Purification methods for therapeutic biotechnology products are focused primarily on separation of the various entities that are present at the microbial fermentation or mammalian cell culture stage of process development. These include product modifications such as PEGylation, glycosylation, and acylation; undesirable host cell–related modifications such as truncation, acylation, and methylation; and undesirable process modifications such as aggregation, oxidation, and deamidation. Furthermore, there are numerous host cell–related (host-cell proteins, DNA, viruses, and so forth) and process-related (antifoaming agents, extractables, leachables, and so forth) impurities that may be present in the final product. Each of these species can impact the safety or efficacy of the biotech product, and hence it is critical for the product to have sufficiently high purity and for the process to consistently meet the quality expectations (6).
Process chromatography has remained the mainstay for purifying and separating the product from the above-mentioned variants and impurities. The mechanistic basis of separation can be differential ionic or hydrophobic interactions or a combination of both. Size-based separations can also be performed. Table I lists the different types of chromatographic separations based on the mode of action, along with some of the key process parameters that impact their performances. A large variety of modes of action is available in the commercial market, and for each mode of action, there are many resins available from each of the major vendors of chromatography media. This variety provides practitioners with enormous flexibility in choosing the optimal media for a given application, and it is a key reason why chromatographic steps have established themselves as the workhorses of downstream processing of biological molecules.
Table I: Modes of action and significant process parameters that affect different types of chromatography
Chromatography is performed most commonly in a column format, where the column is packed with spherical beads (resins). More recently, membrane chromatography has emerged as an alternative that has been shown to work for a subset of the applications. The latter involves use of synthetic microporous or macroporous membranes as chromatography media and offers low pressure drop along with reduced radial and axial dispersion, in comparison to traditional chromatography (7).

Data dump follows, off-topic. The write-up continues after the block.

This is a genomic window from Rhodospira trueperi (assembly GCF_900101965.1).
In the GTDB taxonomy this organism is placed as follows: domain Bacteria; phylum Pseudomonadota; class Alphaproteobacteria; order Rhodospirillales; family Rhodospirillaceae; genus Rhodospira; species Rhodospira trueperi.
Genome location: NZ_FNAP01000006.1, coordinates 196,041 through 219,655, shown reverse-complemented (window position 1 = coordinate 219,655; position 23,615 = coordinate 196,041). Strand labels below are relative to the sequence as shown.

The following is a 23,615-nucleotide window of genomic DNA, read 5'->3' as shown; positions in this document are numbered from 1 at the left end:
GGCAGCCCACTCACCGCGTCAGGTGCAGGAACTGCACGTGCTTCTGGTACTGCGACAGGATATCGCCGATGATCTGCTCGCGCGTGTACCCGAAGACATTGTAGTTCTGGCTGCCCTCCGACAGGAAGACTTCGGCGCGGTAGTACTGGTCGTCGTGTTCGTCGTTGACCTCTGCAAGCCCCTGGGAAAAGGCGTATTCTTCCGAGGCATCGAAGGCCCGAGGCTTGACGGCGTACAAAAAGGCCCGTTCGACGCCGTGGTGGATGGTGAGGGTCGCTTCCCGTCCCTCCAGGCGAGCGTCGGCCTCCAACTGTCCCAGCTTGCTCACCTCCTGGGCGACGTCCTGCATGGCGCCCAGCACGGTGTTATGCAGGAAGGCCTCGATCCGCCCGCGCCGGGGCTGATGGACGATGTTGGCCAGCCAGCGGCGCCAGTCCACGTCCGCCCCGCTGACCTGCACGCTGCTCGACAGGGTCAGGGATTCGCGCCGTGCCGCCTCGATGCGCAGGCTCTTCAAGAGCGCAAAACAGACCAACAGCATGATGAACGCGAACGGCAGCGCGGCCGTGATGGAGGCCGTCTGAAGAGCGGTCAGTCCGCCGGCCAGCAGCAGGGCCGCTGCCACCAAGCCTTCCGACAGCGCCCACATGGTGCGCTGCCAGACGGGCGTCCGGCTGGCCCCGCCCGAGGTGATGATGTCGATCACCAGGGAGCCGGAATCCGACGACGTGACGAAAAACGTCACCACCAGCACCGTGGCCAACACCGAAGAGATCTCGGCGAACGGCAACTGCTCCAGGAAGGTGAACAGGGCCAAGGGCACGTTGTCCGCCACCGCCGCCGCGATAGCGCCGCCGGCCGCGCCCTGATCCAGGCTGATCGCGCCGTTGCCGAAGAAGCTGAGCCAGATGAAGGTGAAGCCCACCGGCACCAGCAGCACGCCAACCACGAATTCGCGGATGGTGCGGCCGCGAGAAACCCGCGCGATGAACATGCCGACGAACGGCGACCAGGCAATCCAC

A Need for High-Throughput Process Development
Process chromatography optimization mainly involves knowledge-based, algorithm-based, or high-throughput process development (8). However, as a rule of thumb, most industrial process development involves integration of all three aspects of process development, leading to a hybrid protocol for process development and optimization. Process parameters and the level selection of HTPD experiments mainly depend on prior knowledge or experience, as well as on appropriate theory-based assumptions. A high-throughput process development platform for chromatography helps in the rapid optimization of process parameters by integration of miniaturization, parallelization, and automation (5). Miniaturization involves the use of microelectronics to enable greater operational flexibility, reduce the required reagent volumes, and increase productivity of experimentation. Automation in fluid handling and analytical detection results in higher productivity, accuracy, and laboratory safety. Parallelization involves performing several tasks at the same time and results in a massive increase in productivity with respect to experimentation.